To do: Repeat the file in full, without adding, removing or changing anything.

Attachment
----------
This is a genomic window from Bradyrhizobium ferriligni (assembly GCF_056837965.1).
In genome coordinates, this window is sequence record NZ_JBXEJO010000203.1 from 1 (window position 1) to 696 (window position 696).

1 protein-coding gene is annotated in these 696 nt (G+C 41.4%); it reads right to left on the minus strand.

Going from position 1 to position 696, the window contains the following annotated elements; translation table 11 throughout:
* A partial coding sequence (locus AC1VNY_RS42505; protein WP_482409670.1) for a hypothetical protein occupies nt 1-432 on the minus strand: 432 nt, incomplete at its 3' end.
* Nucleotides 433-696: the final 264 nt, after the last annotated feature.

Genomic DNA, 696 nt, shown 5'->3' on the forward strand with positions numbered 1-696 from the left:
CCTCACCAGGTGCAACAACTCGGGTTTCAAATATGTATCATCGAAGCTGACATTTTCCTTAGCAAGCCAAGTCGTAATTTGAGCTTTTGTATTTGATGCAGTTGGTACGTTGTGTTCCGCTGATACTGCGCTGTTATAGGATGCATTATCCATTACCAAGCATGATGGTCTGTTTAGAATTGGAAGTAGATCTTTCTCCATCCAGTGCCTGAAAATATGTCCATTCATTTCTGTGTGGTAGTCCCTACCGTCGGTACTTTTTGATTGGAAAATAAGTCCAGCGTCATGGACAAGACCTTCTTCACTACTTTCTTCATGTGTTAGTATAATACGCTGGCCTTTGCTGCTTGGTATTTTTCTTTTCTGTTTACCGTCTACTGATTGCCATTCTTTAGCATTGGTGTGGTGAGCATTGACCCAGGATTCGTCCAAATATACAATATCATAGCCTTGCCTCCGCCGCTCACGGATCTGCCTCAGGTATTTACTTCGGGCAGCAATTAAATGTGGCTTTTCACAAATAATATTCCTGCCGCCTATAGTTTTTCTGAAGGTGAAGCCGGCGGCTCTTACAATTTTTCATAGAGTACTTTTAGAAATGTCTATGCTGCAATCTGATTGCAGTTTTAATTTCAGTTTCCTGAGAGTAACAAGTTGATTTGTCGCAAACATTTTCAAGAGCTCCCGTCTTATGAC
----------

This is a genomic window from Bradyrhizobium ferriligni (assembly GCF_056837965.1).
In genome coordinates, this window is sequence record NZ_JBXEJO010000203.1 from 1 (window position 1) to 696 (window position 696).

1 protein-coding gene is annotated in these 696 nt (G+C 41.4%); it reads right to left on the minus strand.

Going from position 1 to position 696, the window contains the following annotated elements; translation table 11 throughout:
* A partial coding sequence (locus AC1VNY_RS42505; protein WP_482409670.1) for a hypothetical protein occupies nt 1-432 on the minus strand: 432 nt, incomplete at its 3' end.
* Nucleotides 433-696: the final 264 nt, after the last annotated feature.

Genomic DNA, 696 nt, shown 5'->3' on the forward strand with positions numbered 1-696 from the left:
CCTCACCAGGTGCAACAACTCGGGTTTCAAATATGTATCATCGAAGCTGACATTTTCCTTAGCAAGCCAAGTCGTAATTTGAGCTTTTGTATTTGATGCAGTTGGTACGTTGTGTTCCGCTGATACTGCGCTGTTATAGGATGCATTATCCATTACCAAGCATGATGGTCTGTTTAGAATTGGAAGTAGATCTTTCTCCATCCAGTGCCTGAAAATATGTCCATTCATTTCTGTGTGGTAGTCCCTACCGTCGGTACTTTTTGATTGGAAAATAAGTCCAGCGTCATGGACAAGACCTTCTTCACTACTTTCTTCATGTGTTAGTATAATACGCTGGCCTTTGCTGCTTGGTATTTTTCTTTTCTGTTTACCGTCTACTGATTGCCATTCTTTAGCATTGGTGTGGTGAGCATTGACCCAGGATTCGTCCAAATATACAATATCATAGCCTTGCCTCCGCCGCTCACGGATCTGCCTCAGGTATTTACTTCGGGCAGCAATTAAATGTGGCTTTTCACAAATAATATTCCTGCCGCCTATAGTTTTTCTGAAGGTGAAGCCGGCGGCTCTTACAATTTTTCATAGAGTACTTTTAGAAATGTCTATGCTGCAATCTGATTGCAGTTTTAATTTCAGTTTCCTGAGAGTAACAAGTTGATTTGTCGCAAACATTTTCAAGAGCTCCCGTCTTATGAC